The Upland Gate and the Chlebnicka Gate in Gdansk

The Upland Gate in Gdansk

The Upland Gate in Gdansk ©magro_kr/Flick

The Upland Gate in Gdansk was in the past the main entrance to the old city and was also the city entry dedicated to the kings being situated at the western end of the Royal Avenue. It was built in 1574 as part of the new fortifications of the city, outside the city walls of the medieval fortification.

Known as the “Chlebnicka Gate” or “Lily” or Bread Gate (in free translation) is first mentioned in 1378, although most writings attest its appearance around the fifteenth century. This is the oldest gate of the three gates of the city above water.

 

Gdansk city gate

Gdansk city gate ©JohnGreyTurner/Flick

The Upland Gate

The authorities were not satisfied with the original appearance of the Upland Gate and in 1586 called the great architect Willem van den Block to embellish it. Thus it was decorated with tiles and ornate with 3 symbols, the unicorns representing Prussia, angels representing Russia and lions representing the city of Gdansk. The latter is the symbol of the city and it can be find everywhere on public buildings.

Initially it was called Upland Gate by one of the Polish kings because it was situated on a hill above the water level. At a closer look you can still see the metal pulleys that helped lowering or raising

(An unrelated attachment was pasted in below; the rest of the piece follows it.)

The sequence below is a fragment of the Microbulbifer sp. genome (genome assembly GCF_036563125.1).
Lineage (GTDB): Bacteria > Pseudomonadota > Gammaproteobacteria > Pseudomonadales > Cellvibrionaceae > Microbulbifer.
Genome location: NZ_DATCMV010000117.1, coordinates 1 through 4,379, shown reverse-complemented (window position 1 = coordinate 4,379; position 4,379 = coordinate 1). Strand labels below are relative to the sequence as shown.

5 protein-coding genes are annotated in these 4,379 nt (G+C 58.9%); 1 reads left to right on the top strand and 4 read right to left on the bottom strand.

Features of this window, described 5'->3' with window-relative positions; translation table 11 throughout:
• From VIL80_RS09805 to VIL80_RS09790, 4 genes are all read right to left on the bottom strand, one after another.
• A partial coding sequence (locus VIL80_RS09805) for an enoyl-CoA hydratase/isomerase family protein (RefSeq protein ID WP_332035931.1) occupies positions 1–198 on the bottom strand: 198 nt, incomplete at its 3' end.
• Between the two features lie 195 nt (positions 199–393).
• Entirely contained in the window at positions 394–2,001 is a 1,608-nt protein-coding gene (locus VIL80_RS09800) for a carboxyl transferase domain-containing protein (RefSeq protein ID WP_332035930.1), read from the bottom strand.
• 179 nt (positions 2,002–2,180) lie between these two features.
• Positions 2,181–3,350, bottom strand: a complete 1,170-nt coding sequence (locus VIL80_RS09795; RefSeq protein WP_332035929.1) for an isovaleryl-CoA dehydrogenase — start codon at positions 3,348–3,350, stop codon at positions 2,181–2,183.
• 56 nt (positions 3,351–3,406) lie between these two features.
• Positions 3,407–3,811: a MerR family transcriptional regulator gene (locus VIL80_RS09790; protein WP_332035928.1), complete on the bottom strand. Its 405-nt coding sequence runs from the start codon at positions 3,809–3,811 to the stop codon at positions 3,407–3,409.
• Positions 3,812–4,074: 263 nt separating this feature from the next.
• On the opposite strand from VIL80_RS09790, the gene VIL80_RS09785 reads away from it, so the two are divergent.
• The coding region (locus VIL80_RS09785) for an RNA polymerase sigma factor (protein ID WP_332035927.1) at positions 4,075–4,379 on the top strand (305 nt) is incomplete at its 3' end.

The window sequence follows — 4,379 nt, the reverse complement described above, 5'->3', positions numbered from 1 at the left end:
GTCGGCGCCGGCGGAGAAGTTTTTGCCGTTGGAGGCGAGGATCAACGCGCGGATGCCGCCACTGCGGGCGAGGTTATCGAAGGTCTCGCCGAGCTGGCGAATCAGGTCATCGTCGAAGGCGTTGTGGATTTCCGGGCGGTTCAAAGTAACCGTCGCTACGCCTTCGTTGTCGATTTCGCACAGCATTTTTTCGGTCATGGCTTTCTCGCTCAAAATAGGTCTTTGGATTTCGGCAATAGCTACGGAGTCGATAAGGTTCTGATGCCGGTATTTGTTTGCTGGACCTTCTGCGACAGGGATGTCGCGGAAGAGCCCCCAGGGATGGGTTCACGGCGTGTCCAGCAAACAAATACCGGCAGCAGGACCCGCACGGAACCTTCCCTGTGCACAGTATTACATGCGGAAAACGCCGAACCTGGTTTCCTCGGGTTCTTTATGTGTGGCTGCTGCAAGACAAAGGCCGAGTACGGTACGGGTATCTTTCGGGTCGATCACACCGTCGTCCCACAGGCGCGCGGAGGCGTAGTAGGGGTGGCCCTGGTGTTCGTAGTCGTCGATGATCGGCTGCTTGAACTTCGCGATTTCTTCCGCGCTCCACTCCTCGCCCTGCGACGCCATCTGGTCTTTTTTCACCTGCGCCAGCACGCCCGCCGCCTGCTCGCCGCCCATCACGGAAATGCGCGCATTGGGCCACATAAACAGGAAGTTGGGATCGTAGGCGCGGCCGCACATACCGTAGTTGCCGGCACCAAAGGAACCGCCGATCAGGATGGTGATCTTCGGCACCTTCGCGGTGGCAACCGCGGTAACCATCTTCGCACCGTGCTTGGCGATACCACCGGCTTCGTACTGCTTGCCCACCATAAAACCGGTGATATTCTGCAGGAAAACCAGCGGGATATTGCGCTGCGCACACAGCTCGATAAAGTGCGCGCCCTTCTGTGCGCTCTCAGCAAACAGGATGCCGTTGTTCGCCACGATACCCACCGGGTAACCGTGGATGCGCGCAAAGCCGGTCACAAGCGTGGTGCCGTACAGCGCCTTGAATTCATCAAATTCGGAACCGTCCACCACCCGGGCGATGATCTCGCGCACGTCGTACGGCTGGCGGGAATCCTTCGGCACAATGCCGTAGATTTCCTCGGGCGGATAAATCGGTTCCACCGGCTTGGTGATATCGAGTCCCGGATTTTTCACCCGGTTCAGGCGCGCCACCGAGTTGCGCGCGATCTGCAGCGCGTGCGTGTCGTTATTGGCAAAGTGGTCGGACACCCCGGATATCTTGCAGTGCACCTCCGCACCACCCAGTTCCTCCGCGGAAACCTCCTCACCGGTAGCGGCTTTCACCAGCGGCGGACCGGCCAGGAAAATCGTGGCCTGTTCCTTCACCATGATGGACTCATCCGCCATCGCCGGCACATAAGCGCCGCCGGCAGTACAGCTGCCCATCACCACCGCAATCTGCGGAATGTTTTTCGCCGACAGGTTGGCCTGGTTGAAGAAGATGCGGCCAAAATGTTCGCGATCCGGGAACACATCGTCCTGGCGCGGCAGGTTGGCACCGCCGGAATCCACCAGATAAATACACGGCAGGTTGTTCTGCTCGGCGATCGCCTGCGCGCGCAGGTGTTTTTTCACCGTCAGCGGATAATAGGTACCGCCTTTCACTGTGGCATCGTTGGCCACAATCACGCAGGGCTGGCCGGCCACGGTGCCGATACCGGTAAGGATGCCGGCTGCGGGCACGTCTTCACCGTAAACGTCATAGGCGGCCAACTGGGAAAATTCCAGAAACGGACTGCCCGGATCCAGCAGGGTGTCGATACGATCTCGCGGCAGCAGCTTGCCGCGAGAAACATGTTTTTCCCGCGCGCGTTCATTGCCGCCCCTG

the movable bridges over the water. Two of the three inputs of the gate were equipped with walkways for pedestrians. In front of the gate were held the welcoming ceremonies of the Polish monarchs who visited the city over time. The first Polish leader who passed through the gate in its current form was Zygmunt Waza III.

The Upland Gate in Gdansk

The Upland Gate in Gdansk ©magro_kr/Flick

The Chlebnicka Gate

The Chlebnicka Gate is situated in the eastern part of the Chlebnickiej Boulevard, on the east of a long embankment and in west uniting with other main streets of the city. The gate was built definitely during during the Teutonic dominion, the evidenced being the fact that on the wall of the gate is a coat of arms with two crosses and without a crown. The royal symbol appeared only after

157 when King Casimir IV gave the town the right to add the crown to the emblem of the city. On the other hand, the west facade of the gate is decorated with a bat , a symbol that is believed to be the emblem of the Dukes of Pomerania from the Sobieslawicow dynasty.

The Chlebnicka Gate was damaged several times and today we can see the result of the last reconstruction in the Dutch architectural style. Although unlikely, the gate stood the Second World War and you can see pictures before and after the war in which it is observed that the gate has remained unchanged.

The Chlebnicka Gate in Gdansk

The Chlebnicka Gate in Gdansk ©Jeromyu/Flick

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